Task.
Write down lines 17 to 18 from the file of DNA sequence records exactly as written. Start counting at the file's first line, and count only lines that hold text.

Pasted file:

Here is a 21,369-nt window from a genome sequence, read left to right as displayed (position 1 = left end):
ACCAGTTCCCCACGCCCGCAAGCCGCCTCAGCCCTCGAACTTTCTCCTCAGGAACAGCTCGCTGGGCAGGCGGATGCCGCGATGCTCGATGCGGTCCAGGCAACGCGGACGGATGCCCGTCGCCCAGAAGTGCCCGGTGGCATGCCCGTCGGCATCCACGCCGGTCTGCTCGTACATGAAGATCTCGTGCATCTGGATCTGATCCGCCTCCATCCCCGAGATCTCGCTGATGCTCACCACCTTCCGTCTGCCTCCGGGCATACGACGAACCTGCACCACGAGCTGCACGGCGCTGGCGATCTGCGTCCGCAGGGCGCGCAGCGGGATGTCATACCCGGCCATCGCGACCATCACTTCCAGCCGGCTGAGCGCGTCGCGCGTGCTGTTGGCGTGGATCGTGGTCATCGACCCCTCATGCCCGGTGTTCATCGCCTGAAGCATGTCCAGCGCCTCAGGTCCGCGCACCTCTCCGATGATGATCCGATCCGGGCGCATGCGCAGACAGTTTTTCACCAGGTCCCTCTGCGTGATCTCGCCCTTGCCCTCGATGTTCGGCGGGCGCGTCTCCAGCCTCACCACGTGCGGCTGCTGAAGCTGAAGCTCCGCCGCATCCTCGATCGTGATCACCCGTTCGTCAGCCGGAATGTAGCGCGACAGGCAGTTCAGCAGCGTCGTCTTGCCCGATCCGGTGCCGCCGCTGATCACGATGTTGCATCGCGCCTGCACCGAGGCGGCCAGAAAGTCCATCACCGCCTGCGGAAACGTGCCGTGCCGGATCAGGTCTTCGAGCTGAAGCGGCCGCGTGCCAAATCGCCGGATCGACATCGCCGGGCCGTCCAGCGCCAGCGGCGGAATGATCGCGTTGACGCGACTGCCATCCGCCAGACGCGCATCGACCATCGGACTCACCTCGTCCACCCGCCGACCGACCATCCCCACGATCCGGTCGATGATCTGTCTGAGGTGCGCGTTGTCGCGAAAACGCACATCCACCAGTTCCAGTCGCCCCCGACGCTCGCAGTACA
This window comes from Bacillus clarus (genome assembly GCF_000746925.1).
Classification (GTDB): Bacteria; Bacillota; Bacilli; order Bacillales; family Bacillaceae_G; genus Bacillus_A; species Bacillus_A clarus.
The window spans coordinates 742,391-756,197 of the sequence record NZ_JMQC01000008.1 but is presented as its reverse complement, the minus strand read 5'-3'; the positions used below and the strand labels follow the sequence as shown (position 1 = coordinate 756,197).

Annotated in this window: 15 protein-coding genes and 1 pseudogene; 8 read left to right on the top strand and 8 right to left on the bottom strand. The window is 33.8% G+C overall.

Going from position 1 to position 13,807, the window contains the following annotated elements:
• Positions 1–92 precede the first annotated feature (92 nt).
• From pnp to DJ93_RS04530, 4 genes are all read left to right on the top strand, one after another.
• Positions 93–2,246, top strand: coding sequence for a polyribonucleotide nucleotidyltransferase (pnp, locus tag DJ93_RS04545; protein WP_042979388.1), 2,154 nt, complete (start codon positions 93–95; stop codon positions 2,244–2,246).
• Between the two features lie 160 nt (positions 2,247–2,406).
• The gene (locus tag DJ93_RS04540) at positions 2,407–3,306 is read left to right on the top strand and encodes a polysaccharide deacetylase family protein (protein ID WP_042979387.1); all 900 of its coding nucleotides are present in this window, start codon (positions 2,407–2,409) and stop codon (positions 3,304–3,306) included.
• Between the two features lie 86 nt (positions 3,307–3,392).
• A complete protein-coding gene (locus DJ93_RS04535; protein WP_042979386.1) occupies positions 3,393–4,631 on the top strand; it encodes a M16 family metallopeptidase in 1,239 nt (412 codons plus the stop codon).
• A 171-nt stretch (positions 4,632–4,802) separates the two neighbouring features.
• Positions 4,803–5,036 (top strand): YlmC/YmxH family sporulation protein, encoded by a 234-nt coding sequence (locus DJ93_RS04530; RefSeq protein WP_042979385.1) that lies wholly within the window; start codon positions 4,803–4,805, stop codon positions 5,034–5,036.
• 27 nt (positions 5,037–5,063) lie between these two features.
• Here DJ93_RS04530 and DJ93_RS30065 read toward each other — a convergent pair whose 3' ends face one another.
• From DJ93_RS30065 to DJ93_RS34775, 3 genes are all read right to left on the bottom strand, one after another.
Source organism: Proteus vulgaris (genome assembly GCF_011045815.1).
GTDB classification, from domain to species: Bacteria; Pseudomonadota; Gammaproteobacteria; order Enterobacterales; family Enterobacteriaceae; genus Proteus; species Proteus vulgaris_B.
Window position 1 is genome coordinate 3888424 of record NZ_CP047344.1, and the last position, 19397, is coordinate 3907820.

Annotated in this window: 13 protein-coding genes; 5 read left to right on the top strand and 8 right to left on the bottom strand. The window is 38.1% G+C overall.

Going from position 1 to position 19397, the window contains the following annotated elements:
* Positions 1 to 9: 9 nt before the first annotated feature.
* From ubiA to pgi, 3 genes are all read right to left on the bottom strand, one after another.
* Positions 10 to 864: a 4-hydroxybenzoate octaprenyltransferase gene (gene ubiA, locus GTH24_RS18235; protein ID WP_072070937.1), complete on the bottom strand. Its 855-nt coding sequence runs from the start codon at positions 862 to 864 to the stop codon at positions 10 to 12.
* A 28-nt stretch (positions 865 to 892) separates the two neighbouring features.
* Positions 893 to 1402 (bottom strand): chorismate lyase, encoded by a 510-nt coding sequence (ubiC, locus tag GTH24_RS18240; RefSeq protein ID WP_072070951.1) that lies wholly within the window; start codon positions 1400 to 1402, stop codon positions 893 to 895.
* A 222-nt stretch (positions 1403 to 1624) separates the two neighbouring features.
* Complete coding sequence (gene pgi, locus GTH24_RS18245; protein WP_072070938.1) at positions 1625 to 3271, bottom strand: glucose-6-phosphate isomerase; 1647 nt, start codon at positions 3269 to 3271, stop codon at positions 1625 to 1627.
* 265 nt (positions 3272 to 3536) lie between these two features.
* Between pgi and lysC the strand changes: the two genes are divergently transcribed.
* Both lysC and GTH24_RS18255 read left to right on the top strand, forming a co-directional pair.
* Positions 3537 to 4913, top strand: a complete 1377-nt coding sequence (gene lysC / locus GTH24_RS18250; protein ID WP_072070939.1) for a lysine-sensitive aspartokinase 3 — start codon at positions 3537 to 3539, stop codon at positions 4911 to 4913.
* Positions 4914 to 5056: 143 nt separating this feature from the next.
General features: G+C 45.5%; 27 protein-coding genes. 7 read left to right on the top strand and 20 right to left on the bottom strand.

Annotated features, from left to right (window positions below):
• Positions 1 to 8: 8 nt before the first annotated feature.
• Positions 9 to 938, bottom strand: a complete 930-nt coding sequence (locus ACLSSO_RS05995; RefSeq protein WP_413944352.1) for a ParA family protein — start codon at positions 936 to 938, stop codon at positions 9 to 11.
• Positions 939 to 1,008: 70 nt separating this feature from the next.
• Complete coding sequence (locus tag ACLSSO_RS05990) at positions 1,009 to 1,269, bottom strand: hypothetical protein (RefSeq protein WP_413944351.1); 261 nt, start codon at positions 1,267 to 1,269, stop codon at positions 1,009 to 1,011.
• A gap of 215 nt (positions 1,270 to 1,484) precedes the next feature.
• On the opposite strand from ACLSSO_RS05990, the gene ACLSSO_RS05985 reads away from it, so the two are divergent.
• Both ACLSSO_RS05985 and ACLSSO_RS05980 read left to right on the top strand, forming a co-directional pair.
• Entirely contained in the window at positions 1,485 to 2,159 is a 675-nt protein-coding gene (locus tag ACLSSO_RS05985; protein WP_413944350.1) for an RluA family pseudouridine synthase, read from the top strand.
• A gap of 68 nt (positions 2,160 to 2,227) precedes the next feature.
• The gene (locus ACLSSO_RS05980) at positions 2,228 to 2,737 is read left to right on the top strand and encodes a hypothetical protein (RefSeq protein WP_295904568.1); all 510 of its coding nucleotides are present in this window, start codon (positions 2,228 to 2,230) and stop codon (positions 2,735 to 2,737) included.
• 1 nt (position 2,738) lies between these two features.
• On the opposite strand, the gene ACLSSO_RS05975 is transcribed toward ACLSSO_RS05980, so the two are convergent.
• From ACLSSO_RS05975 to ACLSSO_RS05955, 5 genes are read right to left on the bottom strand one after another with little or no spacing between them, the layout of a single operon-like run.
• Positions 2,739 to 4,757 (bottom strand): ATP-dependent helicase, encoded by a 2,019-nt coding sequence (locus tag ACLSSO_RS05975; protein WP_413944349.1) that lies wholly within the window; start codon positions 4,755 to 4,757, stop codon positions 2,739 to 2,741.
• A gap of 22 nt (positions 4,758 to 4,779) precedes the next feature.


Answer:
• 27 nt (positions 5,037–5,063) lie between these two features.
• Here DJ93_RS04530 and DJ93_RS30065 read toward each other — a convergent pair whose 3' ends face one another.